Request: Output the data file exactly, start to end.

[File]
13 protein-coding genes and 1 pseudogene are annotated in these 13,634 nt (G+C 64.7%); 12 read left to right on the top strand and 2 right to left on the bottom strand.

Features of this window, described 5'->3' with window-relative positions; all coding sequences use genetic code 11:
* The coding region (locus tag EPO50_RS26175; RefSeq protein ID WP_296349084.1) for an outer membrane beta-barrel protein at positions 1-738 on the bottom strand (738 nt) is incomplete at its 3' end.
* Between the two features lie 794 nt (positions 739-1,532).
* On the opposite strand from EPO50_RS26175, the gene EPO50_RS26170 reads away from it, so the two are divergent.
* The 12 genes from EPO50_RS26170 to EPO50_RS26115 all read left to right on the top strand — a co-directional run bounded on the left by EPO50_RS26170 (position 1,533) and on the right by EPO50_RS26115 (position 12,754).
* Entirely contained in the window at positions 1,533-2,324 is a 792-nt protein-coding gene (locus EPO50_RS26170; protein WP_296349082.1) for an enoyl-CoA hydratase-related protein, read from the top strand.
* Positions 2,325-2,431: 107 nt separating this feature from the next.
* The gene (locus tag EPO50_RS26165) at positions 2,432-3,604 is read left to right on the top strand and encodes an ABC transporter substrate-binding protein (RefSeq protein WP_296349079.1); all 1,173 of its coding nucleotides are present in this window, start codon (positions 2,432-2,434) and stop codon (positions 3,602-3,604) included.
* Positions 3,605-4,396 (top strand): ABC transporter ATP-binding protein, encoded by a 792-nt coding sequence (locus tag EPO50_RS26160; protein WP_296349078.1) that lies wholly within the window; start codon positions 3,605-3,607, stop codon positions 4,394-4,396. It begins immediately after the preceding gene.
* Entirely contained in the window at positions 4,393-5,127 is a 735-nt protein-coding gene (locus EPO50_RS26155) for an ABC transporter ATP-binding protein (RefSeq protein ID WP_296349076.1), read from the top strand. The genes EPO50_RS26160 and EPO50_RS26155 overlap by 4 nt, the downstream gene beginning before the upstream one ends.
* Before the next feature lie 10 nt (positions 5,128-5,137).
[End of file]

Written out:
13 protein-coding genes and 1 pseudogene are annotated in these 13,634 nt (G+C 64.7%); 12 read left to right on the top strand and 2 right to left on the bottom strand.

Features of this window, described 5'->3' with window-relative positions; all coding sequences use genetic code 11:
* The coding region (locus tag EPO50_RS26175; RefSeq protein ID WP_296349084.1) for an outer membrane beta-barrel protein at positions 1-738 on the bottom strand (738 nt) is incomplete at its 3' end.
* Between the two features lie 794 nt (positions 739-1,532).
* On the opposite strand from EPO50_RS26175, the gene EPO50_RS26170 reads away from it, so the two are divergent.
* The 12 genes from EPO50_RS26170 to EPO50_RS26115 all read left to right on the top strand — a co-directional run bounded on the left by EPO50_RS26170 (position 1,533) and on the right by EPO50_RS26115 (position 12,754).
* Entirely contained in the window at positions 1,533-2,324 is a 792-nt protein-coding gene (locus EPO50_RS26170; protein WP_296349082.1) for an enoyl-CoA hydratase-related protein, read from the top strand.
* Positions 2,325-2,431: 107 nt separating this feature from the next.
* The gene (locus tag EPO50_RS26165) at positions 2,432-3,604 is read left to right on the top strand and encodes an ABC transporter substrate-binding protein (RefSeq protein WP_296349079.1); all 1,173 of its coding nucleotides are present in this window, start codon (positions 2,432-2,434) and stop codon (positions 3,602-3,604) included.
* Positions 3,605-4,396 (top strand): ABC transporter ATP-binding protein, encoded by a 792-nt coding sequence (locus tag EPO50_RS26160; protein WP_296349078.1) that lies wholly within the window; start codon positions 3,605-3,607, stop codon positions 4,394-4,396. It begins immediately after the preceding gene.
* Entirely contained in the window at positions 4,393-5,127 is a 735-nt protein-coding gene (locus EPO50_RS26155) for an ABC transporter ATP-binding protein (RefSeq protein ID WP_296349076.1), read from the top strand. The genes EPO50_RS26160 and EPO50_RS26155 overlap by 4 nt, the downstream gene beginning before the upstream one ends.
* Before the next feature lie 10 nt (positions 5,128-5,137).